Many Westerners are exploring a return to the simple but profound spiritual practices of shamanism and shamanic plant medicines to heal our wounded culture. Terence McKenna, ethnobotanist and self-proclaimed psychonaut, states in a recorded interview “Shamanism is not some obscure concern of cultural anthropologists: shamanism is how religion was practiced for its first million years. Up until about 12,000 years ago, there was no other form of religion on this planet; that was how people attained some kind of access to the sacred. ”

Shamanism is the belief that everything is connected, and that all things, seen and unseen, are alive and have some sort of consciousness. The practice of shamanism encourages a recognition of the sacred in all forms of life. The shaman, or medicine person, is the equivalent of today’s priest or minister. The shaman has dedicated his or her life to the practice of shamanism and is considered to be able to connect deeply with the spirits of the Earth’s flora and fauna.

 

[Author's Note: My purpose in these writings is to share my 
personal experiences. I am not suggesting that working with plant 
entheogens is an appropriate path for everyone. In fact, I caution anyone who wishes to work with these plants to do so only after 
great consideration. All people considering this path of 
exploration should work diligently to find authentic healers to 
work with. Persons with addiction issues, those who have been 
diagnosed with mental illness and people with deep emotional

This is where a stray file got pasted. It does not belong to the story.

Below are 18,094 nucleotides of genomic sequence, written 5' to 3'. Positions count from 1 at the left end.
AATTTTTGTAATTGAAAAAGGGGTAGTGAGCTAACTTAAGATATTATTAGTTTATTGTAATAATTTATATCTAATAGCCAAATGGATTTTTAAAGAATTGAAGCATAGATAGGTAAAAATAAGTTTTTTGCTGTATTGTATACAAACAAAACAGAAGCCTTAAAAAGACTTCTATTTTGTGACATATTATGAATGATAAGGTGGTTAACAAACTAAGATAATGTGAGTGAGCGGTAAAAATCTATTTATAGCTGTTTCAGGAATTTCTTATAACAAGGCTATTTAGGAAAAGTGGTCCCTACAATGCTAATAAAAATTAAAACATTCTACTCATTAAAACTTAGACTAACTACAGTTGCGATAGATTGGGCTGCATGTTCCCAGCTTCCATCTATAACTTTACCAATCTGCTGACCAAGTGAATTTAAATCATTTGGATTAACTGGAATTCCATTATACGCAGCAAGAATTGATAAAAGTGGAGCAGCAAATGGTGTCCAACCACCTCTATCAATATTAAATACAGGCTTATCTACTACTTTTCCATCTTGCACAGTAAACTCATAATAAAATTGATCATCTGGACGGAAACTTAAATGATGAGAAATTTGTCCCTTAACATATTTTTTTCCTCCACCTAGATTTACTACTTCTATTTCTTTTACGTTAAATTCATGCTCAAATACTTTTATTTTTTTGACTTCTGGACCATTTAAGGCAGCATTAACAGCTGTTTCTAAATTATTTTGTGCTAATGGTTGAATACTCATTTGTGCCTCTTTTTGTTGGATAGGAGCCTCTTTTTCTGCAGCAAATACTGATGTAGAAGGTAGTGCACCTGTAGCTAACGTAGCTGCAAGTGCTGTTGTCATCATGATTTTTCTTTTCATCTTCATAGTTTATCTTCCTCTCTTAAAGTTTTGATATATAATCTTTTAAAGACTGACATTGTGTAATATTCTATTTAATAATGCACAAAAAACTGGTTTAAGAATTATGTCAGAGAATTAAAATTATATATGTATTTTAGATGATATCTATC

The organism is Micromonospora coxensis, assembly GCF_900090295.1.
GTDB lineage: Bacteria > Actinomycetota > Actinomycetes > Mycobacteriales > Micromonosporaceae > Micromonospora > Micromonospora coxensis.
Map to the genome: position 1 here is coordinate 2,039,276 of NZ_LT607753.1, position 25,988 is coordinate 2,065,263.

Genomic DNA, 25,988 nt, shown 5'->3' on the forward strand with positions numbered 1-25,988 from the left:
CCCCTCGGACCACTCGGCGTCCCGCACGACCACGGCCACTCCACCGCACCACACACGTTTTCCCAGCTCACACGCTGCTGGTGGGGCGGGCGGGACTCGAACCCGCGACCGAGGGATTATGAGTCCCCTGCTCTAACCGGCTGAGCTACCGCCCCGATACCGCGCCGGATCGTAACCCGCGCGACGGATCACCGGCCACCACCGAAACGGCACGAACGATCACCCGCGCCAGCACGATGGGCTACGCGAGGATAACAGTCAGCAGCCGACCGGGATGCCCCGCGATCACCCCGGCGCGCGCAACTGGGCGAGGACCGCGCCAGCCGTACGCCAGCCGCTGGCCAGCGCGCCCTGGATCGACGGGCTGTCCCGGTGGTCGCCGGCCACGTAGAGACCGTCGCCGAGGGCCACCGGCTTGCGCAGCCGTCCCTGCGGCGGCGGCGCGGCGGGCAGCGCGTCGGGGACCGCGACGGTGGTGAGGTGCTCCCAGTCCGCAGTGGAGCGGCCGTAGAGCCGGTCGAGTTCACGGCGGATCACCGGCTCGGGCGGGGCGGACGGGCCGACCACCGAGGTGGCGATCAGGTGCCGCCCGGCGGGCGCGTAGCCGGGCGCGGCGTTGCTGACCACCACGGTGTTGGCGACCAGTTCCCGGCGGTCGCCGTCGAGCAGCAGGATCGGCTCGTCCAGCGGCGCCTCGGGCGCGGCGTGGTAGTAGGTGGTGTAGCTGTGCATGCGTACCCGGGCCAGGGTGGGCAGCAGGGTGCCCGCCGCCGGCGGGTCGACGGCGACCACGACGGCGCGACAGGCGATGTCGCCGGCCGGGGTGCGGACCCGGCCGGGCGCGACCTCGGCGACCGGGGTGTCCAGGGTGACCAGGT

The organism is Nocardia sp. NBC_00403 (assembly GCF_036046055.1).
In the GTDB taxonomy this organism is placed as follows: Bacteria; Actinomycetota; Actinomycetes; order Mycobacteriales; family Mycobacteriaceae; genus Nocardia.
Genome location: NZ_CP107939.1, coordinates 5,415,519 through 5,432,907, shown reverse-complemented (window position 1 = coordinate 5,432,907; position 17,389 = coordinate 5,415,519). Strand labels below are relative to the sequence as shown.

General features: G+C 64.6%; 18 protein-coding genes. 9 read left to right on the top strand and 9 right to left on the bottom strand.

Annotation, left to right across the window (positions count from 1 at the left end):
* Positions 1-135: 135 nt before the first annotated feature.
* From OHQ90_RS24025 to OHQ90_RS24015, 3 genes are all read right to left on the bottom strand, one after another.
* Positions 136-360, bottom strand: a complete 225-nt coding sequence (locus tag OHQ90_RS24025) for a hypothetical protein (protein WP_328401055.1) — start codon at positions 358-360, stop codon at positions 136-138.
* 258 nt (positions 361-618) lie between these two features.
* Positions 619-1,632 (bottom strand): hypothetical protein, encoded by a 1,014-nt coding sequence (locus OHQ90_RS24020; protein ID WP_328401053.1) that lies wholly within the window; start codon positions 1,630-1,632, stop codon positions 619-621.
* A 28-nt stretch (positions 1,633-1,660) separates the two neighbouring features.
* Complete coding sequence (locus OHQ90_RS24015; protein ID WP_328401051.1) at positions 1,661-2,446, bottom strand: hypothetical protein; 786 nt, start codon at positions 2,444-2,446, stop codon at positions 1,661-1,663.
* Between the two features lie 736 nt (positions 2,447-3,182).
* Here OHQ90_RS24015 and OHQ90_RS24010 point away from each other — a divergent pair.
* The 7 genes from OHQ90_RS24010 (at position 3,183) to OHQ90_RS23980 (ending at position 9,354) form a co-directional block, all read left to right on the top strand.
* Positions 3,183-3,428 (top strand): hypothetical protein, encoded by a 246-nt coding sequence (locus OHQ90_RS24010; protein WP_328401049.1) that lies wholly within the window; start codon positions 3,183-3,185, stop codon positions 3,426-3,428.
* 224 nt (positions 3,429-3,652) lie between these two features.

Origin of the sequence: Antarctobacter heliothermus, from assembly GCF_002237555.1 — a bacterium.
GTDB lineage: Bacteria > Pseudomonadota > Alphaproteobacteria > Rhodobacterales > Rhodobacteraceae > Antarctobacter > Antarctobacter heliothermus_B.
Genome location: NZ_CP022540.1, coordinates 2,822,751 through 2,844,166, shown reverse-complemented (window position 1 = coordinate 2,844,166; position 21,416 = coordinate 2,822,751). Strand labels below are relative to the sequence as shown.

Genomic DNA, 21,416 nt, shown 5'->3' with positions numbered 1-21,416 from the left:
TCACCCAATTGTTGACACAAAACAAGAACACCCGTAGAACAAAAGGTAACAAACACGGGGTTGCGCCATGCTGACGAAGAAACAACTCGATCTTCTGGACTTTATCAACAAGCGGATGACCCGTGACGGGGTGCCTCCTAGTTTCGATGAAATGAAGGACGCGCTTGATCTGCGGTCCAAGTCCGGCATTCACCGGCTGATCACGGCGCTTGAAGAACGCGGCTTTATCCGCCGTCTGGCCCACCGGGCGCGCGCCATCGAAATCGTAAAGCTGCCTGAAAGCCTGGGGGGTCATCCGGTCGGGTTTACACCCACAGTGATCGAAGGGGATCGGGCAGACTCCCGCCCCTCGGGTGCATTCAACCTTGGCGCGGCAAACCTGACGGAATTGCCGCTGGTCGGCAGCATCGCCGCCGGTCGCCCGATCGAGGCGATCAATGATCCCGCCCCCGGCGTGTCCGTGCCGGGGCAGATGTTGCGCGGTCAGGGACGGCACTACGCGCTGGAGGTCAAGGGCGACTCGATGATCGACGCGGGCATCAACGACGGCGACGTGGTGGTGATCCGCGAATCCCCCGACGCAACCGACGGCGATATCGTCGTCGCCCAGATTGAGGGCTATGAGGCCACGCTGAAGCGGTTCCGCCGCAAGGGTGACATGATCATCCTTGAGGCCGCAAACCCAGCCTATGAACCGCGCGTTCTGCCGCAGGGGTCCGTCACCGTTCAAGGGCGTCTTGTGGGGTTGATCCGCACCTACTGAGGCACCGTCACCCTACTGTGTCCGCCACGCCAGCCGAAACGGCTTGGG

issues should work directly with healers who have the knowledge 
and professional background to address after-effects that may 
arise from this profound work. All photos posted are attributed to their original source(s) and are not mine.]

Vine of the Soul: 2: Initial Contact

"Chacruna and ayahuasca" by Awkipuma - Own work. Licensed under CC BY-SA 3.0 via Wikimedia Commons - https://commons.wikimedia.org/wiki/File:Chacruna_and_ayahuasca.jpg#/media/File:Chacruna_and_ayahuasca.jpg
“Chacruna and ayahuasca” by Awkipuma – Own work. Licensed under CC BY-SA 3.0 via Wikimedia Commons – https://commons.wikimedia.org/wiki/File:Chacruna_and_ayahuasca.jpg#/media/File:Chacruna_and_ayahuasca.jpg

My room is full- four women, four twin beds and one bathroom- and yet it is eerily silent as we bathe and dress for the first of three ceremonies of the weekend. I have decided to only attend the first ceremony, and to be “in service” for the following ceremony tomorrow afternoon. “In service”, I was told, basically means gathering vomit bags and walking people to bathrooms during the ceremony, and cleaning and making meals in between. I was also told this was an honor to be allowed to be in service during ceremony, one that was offered to me based on my work as an herbalist and energy worker…